Survitec reveals new firefighting techniques for methanol fleet

A new fire safety study by survival technology solutions provider Survitec has revealed that existing fire-fighting methods used to extinguish machinery space spray and pool fires on conventionally fuelled vessels are inadequate when dealing with methanol-based fires.

This follows extensive comparative fire tests on dual-fuel marine engines using diesel oil and methanol, carried out amid growing interest in methanol as an alternative marine fuel.

Latest data from Clarksons Research shows the methanol capable orderbook has doubled year-on-year to 229 vessels of 20.4m gt, surpassing LNG in terms of growth as shipping’s current go-to alternative fuel.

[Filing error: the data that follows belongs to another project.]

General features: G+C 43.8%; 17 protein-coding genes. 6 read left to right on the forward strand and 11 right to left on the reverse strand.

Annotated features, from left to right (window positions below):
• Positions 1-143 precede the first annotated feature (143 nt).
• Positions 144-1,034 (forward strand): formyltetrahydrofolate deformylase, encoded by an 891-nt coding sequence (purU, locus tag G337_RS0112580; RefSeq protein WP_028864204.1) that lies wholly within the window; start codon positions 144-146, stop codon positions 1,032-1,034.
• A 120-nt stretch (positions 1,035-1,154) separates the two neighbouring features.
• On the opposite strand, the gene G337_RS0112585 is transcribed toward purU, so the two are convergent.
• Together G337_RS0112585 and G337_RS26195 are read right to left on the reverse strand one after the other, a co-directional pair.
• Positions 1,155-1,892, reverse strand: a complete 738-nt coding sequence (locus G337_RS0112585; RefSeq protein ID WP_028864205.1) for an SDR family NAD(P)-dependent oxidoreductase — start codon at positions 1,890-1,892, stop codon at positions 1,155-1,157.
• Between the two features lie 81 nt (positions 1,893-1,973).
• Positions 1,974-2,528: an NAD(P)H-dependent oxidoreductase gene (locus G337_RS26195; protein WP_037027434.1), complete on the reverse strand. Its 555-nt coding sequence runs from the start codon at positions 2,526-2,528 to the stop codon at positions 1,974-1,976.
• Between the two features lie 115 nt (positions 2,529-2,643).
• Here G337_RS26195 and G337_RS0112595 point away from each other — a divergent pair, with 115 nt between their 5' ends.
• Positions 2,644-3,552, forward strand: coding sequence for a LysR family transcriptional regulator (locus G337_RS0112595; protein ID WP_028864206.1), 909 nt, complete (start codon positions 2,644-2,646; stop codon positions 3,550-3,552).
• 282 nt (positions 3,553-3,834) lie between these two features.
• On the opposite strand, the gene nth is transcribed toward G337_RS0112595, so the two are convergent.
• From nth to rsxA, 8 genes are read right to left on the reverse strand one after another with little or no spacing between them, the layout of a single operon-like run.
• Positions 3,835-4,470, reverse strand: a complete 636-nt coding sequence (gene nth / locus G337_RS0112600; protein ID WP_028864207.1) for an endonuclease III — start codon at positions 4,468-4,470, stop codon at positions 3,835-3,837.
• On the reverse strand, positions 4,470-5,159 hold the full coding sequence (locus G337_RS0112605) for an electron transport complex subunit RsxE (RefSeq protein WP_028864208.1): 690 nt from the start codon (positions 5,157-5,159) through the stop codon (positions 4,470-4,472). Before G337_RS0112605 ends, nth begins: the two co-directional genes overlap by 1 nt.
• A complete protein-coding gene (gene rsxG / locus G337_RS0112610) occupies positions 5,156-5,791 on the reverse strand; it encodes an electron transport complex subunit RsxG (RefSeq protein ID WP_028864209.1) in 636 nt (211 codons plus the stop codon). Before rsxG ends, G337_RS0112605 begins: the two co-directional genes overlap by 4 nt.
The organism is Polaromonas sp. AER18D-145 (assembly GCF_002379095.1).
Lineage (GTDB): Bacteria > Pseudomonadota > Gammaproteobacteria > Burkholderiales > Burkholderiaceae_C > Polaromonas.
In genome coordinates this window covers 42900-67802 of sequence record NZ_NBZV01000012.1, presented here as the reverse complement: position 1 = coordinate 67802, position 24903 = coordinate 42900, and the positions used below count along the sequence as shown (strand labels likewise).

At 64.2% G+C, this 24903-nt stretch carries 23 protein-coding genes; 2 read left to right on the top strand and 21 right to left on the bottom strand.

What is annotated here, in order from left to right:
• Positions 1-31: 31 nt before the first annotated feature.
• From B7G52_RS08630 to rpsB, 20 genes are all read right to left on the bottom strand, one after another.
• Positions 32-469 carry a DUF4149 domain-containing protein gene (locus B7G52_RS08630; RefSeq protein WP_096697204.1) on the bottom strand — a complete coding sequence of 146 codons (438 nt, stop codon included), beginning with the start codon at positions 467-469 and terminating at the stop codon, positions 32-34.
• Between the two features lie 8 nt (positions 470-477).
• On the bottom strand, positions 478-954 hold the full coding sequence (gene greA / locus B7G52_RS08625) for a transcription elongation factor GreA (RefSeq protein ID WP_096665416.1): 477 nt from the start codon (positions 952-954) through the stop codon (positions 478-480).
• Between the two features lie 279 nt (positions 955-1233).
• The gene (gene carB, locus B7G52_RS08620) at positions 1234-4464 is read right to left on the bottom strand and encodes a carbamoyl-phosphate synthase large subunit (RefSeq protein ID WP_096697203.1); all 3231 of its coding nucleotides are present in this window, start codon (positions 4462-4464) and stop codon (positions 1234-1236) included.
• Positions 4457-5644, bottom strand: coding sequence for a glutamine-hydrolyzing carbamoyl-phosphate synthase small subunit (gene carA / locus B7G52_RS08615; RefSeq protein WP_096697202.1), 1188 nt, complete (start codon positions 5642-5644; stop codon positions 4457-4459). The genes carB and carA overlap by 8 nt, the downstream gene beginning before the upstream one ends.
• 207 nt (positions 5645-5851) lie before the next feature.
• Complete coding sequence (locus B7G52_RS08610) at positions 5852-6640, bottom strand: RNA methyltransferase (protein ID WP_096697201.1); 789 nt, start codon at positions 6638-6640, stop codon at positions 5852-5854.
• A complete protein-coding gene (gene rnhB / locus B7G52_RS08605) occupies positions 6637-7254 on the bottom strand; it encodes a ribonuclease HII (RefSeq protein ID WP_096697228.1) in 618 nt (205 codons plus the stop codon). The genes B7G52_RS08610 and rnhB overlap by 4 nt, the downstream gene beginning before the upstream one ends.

Methanol is a methyl alcohol (CH3OH) that burns in a completely different way than hydrocarbon fuels and has a much lower flashpoint of 12°C. However, while there are established fire safety regulations and testing standards for diesel fuels, clear test protocols for alcohol-based fuels such as methanol and ethanol have yet to be developed.

The Survitec tests found that while water mist systems are highly effective in absorbing heat and displacing oxygen on diesel fires, they do not produce the same results on methanol fires.

This finding indicates that if existing vessels are retrofitted to run on methanol, they would need to overhaul and redesign their fixed fire-fighting arrangement completely.

For bilge areas, statutory rules formulated in IMO MSC.1/Circ.1621 establish a requirement for an approved alcohol-resistant foam system for ships running on methanol. For the first time, a fixed, low expansion foam system is mandatory under the rules when it comes to protecting machinery space bilges.

Tags: Firefighting, Methanol, Survitec
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